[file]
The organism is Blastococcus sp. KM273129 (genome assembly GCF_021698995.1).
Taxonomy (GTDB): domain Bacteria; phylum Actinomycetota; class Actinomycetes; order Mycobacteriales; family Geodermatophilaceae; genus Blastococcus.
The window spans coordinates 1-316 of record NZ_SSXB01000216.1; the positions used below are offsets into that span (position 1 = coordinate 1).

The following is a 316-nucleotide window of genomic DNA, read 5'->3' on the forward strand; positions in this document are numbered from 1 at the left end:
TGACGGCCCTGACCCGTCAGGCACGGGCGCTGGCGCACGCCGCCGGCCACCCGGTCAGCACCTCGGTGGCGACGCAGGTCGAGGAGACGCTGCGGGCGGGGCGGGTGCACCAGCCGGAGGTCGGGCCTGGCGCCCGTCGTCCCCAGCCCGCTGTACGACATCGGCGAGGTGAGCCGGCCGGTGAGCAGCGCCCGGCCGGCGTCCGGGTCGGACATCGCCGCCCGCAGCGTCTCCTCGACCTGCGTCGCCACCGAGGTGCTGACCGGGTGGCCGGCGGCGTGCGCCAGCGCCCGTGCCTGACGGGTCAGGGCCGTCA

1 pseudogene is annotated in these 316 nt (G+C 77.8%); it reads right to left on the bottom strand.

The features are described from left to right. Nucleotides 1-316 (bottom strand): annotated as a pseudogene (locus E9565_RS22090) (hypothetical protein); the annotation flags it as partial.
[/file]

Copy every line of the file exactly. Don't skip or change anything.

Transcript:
The organism is Blastococcus sp. KM273129 (genome assembly GCF_021698995.1).
Taxonomy (GTDB): domain Bacteria; phylum Actinomycetota; class Actinomycetes; order Mycobacteriales; family Geodermatophilaceae; genus Blastococcus.
The window spans coordinates 1-316 of record NZ_SSXB01000216.1; the positions used below are offsets into that span (position 1 = coordinate 1).

The following is a 316-nucleotide window of genomic DNA, read 5'->3' on the forward strand; positions in this document are numbered from 1 at the left end:
TGACGGCCCTGACCCGTCAGGCACGGGCGCTGGCGCACGCCGCCGGCCACCCGGTCAGCACCTCGGTGGCGACGCAGGTCGAGGAGACGCTGCGGGCGGGGCGGGTGCACCAGCCGGAGGTCGGGCCTGGCGCCCGTCGTCCCCAGCCCGCTGTACGACATCGGCGAGGTGAGCCGGCCGGTGAGCAGCGCCCGGCCGGCGTCCGGGTCGGACATCGCCGCCCGCAGCGTCTCCTCGACCTGCGTCGCCACCGAGGTGCTGACCGGGTGGCCGGCGGCGTGCGCCAGCGCCCGTGCCTGACGGGTCAGGGCCGTCA

1 pseudogene is annotated in these 316 nt (G+C 77.8%); it reads right to left on the bottom strand.

The features are described from left to right. Nucleotides 1-316 (bottom strand): annotated as a pseudogene (locus E9565_RS22090) (hypothetical protein); the annotation flags it as partial.